No. 4 was a proposal of despair, for though we are in and of Tibet, the political and economic system of that land-our racial and spiritual home-are too archaic, antiquated and unprogerssive to suit us. We rather wish that India should exert her wholesome influence in the political and economic fields on her (Tibet) at the present day even as she shaped and moulded her spiritual and cultural life in ancient times.
The Maharajadhiraj has so far vouchsafed to us no reply and we have taken this silence of His Highness to imply the relinquishment by him of his position as a party in respect of proposals (1) and (2), a tacit recognition of our right to choose our path independent of him. We have given most anxious thought to this grave problem and after mature deliberation arrived at the decision that we should straightway merge with India.
That we have the right to determine our own future apart from other communities and people inhabiting the state and that we cannot be affected by the result of the forthcoming plebiscite in the evens of its being favourable to Pakistan is evident from the following facts:
We are a separate nation by all the tests-race, language, religion, culture determining nationality. The only link connecting us with the other people of the State being the bond of common ruler. If the Indian National Congress could persuade itself to recognise: the Muslims of India as a separate nation although they had so much m common with the other elements of the Indian population, the Government of India should have no hesitation in recognition what is patent and Scout revertible fact in our case.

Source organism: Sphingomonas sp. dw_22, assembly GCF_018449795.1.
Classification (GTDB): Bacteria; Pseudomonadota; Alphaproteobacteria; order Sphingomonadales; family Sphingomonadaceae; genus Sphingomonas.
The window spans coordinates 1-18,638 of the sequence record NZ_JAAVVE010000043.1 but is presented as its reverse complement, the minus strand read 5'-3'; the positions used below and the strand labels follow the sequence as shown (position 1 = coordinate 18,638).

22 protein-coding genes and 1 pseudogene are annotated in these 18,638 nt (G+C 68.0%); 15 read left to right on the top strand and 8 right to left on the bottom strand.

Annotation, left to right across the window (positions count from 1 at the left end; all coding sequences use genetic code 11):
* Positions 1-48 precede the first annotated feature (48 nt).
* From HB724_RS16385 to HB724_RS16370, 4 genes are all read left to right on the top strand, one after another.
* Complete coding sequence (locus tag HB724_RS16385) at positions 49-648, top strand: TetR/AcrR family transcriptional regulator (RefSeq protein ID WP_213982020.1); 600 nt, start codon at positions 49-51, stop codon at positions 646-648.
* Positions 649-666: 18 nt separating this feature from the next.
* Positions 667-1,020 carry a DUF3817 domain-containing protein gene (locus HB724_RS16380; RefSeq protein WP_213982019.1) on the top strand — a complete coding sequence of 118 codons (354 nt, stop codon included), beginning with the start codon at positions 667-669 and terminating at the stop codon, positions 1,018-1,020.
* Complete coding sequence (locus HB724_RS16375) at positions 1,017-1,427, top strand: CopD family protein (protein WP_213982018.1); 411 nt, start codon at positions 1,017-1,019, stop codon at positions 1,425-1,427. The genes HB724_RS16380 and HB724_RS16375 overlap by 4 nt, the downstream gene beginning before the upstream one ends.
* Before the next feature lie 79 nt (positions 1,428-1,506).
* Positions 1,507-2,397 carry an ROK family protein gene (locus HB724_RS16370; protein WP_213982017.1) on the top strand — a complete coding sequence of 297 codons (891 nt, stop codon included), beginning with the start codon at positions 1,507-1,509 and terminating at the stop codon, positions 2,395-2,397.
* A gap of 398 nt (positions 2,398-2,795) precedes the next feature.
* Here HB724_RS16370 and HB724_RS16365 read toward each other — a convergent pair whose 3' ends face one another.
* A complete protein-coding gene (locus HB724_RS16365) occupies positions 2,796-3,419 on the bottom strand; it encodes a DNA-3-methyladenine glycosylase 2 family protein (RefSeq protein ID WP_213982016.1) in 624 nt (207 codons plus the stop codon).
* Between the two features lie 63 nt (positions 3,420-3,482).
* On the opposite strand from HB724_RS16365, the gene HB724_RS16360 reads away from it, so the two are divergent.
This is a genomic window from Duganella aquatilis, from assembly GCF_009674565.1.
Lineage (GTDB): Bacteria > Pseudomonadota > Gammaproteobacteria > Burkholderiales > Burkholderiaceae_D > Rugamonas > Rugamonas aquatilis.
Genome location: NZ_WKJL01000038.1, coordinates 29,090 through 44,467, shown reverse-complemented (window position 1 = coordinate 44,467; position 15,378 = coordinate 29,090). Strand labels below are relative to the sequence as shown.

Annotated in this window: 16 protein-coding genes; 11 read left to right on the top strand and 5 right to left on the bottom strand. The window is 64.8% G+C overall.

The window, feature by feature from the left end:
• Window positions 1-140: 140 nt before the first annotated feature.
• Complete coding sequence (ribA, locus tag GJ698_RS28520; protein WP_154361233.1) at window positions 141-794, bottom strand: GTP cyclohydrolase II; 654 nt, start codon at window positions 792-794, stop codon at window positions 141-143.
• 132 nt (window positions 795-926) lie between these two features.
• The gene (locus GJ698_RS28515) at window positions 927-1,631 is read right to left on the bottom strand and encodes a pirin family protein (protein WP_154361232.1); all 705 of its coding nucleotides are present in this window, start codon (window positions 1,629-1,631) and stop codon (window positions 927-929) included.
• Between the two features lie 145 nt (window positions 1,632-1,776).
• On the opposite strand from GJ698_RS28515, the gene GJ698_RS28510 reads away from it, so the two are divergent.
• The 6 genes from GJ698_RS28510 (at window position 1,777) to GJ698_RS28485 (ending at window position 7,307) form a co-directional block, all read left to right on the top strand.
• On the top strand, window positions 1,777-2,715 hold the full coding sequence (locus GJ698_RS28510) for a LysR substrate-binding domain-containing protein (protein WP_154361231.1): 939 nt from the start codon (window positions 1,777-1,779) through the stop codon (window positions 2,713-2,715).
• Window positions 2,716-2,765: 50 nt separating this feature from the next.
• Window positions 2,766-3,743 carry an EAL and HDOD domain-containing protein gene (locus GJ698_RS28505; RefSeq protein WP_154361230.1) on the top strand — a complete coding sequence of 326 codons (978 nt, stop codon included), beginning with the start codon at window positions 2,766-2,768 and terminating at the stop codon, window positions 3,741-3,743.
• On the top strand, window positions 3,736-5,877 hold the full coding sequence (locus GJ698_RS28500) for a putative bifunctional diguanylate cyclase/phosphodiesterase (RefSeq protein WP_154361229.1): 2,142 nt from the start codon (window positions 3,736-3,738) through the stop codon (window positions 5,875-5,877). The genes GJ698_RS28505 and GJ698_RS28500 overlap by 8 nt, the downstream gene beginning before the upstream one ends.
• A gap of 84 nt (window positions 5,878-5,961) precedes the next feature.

Sheikh Mohammad Abdullah built up his case on the validity of the Treaty of Amritsar. This treaty bears upon the territory of Kashmir only so while the ruler has consented to the transfer of his sovereign power in favour of all his people, S. Mohammad Abdullah and the people of Kashmir can, through this transference manage the affairs of their country as they will. But they have not the power to appropriate against their will a people, a separate nation, whom a separate treaty the result of the war of 1834 twelve years anterior to the treaty of Amritsar-bound to the ruler in a special relationship, in which, the people of Kashmir, who came into the picture later, naturally, did not figure at all.